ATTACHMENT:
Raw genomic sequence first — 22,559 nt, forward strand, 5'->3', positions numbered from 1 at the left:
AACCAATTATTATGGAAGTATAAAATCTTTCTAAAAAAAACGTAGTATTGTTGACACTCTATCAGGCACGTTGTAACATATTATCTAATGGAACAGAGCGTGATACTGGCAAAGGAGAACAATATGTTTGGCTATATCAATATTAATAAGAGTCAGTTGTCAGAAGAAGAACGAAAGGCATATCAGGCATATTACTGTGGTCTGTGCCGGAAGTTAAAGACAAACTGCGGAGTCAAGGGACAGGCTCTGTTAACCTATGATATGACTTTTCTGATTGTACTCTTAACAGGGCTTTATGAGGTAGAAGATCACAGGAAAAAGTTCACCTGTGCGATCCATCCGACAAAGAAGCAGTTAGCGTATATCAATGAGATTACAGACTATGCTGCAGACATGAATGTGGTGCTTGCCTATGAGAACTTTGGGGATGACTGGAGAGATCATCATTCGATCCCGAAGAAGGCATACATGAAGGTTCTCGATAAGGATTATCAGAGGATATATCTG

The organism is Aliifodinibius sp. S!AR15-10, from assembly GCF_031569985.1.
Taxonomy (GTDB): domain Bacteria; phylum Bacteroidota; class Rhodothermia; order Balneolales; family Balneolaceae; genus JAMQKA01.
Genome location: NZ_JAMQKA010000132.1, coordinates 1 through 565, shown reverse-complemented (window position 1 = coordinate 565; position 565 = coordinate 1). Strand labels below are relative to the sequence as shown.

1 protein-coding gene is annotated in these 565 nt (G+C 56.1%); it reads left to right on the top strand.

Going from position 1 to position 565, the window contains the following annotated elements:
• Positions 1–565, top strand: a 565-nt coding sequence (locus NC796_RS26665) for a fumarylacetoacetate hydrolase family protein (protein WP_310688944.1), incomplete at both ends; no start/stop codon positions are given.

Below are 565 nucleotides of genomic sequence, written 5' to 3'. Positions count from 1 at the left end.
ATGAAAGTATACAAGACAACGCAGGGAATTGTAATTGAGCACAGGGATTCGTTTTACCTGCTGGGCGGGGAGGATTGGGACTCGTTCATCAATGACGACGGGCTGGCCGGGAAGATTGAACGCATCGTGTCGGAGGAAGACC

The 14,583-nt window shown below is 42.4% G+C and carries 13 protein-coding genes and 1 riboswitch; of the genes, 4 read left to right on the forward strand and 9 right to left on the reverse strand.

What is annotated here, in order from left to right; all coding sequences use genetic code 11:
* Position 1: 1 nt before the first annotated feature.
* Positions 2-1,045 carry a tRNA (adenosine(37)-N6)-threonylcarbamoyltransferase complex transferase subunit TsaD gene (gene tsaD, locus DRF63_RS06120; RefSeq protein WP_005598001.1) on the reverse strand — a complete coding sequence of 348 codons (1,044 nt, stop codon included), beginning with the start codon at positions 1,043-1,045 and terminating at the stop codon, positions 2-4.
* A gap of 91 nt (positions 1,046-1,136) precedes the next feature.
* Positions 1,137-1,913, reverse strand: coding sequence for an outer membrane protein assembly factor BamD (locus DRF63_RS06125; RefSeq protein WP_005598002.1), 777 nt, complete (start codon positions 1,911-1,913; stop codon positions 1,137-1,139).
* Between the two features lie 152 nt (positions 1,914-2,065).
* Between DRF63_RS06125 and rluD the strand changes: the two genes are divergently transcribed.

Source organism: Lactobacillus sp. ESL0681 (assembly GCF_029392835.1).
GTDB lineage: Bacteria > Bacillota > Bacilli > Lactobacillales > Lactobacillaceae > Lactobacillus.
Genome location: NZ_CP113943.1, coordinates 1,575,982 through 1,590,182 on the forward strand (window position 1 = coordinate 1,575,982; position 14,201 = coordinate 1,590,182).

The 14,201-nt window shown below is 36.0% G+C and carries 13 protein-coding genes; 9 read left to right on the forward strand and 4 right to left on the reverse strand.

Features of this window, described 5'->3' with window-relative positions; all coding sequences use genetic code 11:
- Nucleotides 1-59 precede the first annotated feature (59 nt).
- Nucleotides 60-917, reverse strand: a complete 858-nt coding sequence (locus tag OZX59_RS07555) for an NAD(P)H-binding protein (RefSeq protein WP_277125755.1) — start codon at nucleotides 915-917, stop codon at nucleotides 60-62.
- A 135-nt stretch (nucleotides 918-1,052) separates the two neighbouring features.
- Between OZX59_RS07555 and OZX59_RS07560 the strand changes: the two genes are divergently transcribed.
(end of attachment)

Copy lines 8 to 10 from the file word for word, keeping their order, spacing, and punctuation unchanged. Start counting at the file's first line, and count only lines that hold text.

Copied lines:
• Positions 1–565, top strand: a 565-nt coding sequence (locus NC796_RS26665) for a fumarylacetoacetate hydrolase family protein (protein WP_310688944.1), incomplete at both ends; no start/stop codon positions are given.

Below are 565 nucleotides of genomic sequence, written 5' to 3'. Positions count from 1 at the left end.
ATGAAAGTATACAAGACAACGCAGGGAATTGTAATTGAGCACAGGGATTCGTTTTACCTGCTGGGCGGGGAGGATTGGGACTCGTTCATCAATGACGACGGGCTGGCCGGGAAGATTGAACGCATCGTGTCGGAGGAAGACC